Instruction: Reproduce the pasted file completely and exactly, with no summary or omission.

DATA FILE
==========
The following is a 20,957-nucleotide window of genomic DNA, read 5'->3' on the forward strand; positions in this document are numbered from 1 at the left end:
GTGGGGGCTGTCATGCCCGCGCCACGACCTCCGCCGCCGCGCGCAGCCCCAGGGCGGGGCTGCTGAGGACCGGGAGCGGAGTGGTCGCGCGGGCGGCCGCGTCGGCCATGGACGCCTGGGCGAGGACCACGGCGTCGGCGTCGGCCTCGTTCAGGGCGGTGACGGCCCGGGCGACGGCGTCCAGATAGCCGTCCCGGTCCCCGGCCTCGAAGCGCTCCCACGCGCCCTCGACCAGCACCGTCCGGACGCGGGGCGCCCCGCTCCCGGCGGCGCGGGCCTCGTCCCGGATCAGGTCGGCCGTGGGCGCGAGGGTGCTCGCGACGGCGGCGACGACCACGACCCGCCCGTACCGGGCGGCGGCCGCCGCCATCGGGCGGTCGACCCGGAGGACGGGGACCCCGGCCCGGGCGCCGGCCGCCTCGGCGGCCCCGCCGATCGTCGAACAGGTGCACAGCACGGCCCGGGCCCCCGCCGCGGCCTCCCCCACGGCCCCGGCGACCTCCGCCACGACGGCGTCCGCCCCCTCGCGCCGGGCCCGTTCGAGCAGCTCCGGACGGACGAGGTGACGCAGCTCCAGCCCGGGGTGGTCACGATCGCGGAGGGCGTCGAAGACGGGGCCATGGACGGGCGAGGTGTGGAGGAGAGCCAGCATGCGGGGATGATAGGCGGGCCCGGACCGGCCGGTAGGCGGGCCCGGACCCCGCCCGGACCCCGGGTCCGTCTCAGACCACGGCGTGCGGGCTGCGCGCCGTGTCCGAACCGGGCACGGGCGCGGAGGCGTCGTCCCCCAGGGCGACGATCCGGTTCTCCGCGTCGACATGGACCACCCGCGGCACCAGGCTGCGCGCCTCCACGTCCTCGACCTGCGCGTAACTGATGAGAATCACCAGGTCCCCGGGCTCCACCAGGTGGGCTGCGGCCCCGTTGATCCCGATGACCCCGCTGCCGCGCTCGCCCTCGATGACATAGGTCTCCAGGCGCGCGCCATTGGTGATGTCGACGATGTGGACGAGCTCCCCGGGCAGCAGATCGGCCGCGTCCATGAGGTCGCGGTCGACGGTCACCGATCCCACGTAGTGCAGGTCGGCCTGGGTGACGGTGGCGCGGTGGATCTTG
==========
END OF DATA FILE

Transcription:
The following is a 20,957-nucleotide window of genomic DNA, read 5'->3' on the forward strand; positions in this document are numbered from 1 at the left end:
GTGGGGGCTGTCATGCCCGCGCCACGACCTCCGCCGCCGCGCGCAGCCCCAGGGCGGGGCTGCTGAGGACCGGGAGCGGAGTGGTCGCGCGGGCGGCCGCGTCGGCCATGGACGCCTGGGCGAGGACCACGGCGTCGGCGTCGGCCTCGTTCAGGGCGGTGACGGCCCGGGCGACGGCGTCCAGATAGCCGTCCCGGTCCCCGGCCTCGAAGCGCTCCCACGCGCCCTCGACCAGCACCGTCCGGACGCGGGGCGCCCCGCTCCCGGCGGCGCGGGCCTCGTCCCGGATCAGGTCGGCCGTGGGCGCGAGGGTGCTCGCGACGGCGGCGACGACCACGACCCGCCCGTACCGGGCGGCGGCCGCCGCCATCGGGCGGTCGACCCGGAGGACGGGGACCCCGGCCCGGGCGCCGGCCGCCTCGGCGGCCCCGCCGATCGTCGAACAGGTGCACAGCACGGCCCGGGCCCCCGCCGCGGCCTCCCCCACGGCCCCGGCGACCTCCGCCACGACGGCGTCCGCCCCCTCGCGCCGGGCCCGTTCGAGCAGCTCCGGACGGACGAGGTGACGCAGCTCCAGCCCGGGGTGGTCACGATCGCGGAGGGCGTCGAAGACGGGGCCATGGACGGGCGAGGTGTGGAGGAGAGCCAGCATGCGGGGATGATAGGCGGGCCCGGACCGGCCGGTAGGCGGGCCCGGACCCCGCCCGGACCCCGGGTCCGTCTCAGACCACGGCGTGCGGGCTGCGCGCCGTGTCCGAACCGGGCACGGGCGCGGAGGCGTCGTCCCCCAGGGCGACGATCCGGTTCTCCGCGTCGACATGGACCACCCGCGGCACCAGGCTGCGCGCCTCCACGTCCTCGACCTGCGCGTAACTGATGAGAATCACCAGGTCCCCGGGCTCCACCAGGTGGGCTGCGGCCCCGTTGATCCCGATGACCCCGCTGCCGCGCTCGCCCTCGATGACATAGGTCTCCAGGCGCGCGCCATTGGTGATGTCGACGATGTGGACGAGCTCCCCGGGCAGCAGATCGGCCGCGTCCATGAGGTCGCGGTCGACGGTCACCGATCCCACGTAGTGCAGGTCGGCCTGGGTGACGGTGGCGCGGTGGATCTTG